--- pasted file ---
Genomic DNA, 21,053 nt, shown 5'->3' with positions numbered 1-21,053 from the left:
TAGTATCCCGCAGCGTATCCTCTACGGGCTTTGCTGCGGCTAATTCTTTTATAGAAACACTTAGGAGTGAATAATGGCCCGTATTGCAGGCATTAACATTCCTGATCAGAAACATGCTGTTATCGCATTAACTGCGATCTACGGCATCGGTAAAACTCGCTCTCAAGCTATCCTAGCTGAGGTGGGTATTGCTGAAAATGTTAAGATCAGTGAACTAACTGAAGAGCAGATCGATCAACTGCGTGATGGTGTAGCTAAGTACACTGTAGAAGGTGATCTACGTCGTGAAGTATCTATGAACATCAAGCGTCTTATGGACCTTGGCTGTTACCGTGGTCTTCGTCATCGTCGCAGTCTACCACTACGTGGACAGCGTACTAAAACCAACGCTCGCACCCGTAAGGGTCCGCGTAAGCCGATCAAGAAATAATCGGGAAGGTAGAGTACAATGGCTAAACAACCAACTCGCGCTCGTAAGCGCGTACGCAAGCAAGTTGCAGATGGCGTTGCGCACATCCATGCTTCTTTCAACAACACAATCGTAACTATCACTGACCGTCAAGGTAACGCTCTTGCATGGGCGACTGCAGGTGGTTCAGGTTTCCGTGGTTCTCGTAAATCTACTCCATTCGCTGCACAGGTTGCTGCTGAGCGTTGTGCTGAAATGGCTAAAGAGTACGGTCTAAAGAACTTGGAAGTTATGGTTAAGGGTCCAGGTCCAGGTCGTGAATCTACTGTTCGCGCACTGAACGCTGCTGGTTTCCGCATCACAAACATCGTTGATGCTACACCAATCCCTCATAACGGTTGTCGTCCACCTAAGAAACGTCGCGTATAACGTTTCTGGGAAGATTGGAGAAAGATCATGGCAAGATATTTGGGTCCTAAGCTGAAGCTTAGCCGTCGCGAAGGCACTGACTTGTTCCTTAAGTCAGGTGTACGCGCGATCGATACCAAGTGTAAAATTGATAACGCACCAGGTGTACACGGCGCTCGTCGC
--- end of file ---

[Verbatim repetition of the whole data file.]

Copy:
Genomic DNA, 21,053 nt, shown 5'->3' with positions numbered 1-21,053 from the left:
TAGTATCCCGCAGCGTATCCTCTACGGGCTTTGCTGCGGCTAATTCTTTTATAGAAACACTTAGGAGTGAATAATGGCCCGTATTGCAGGCATTAACATTCCTGATCAGAAACATGCTGTTATCGCATTAACTGCGATCTACGGCATCGGTAAAACTCGCTCTCAAGCTATCCTAGCTGAGGTGGGTATTGCTGAAAATGTTAAGATCAGTGAACTAACTGAAGAGCAGATCGATCAACTGCGTGATGGTGTAGCTAAGTACACTGTAGAAGGTGATCTACGTCGTGAAGTATCTATGAACATCAAGCGTCTTATGGACCTTGGCTGTTACCGTGGTCTTCGTCATCGTCGCAGTCTACCACTACGTGGACAGCGTACTAAAACCAACGCTCGCACCCGTAAGGGTCCGCGTAAGCCGATCAAGAAATAATCGGGAAGGTAGAGTACAATGGCTAAACAACCAACTCGCGCTCGTAAGCGCGTACGCAAGCAAGTTGCAGATGGCGTTGCGCACATCCATGCTTCTTTCAACAACACAATCGTAACTATCACTGACCGTCAAGGTAACGCTCTTGCATGGGCGACTGCAGGTGGTTCAGGTTTCCGTGGTTCTCGTAAATCTACTCCATTCGCTGCACAGGTTGCTGCTGAGCGTTGTGCTGAAATGGCTAAAGAGTACGGTCTAAAGAACTTGGAAGTTATGGTTAAGGGTCCAGGTCCAGGTCGTGAATCTACTGTTCGCGCACTGAACGCTGCTGGTTTCCGCATCACAAACATCGTTGATGCTACACCAATCCCTCATAACGGTTGTCGTCCACCTAAGAAACGTCGCGTATAACGTTTCTGGGAAGATTGGAGAAAGATCATGGCAAGATATTTGGGTCCTAAGCTGAAGCTTAGCCGTCGCGAAGGCACTGACTTGTTCCTTAAGTCAGGTGTACGCGCGATCGATACCAAGTGTAAAATTGATAACGCACCAGGTGTACACGGCGCTCGTCGC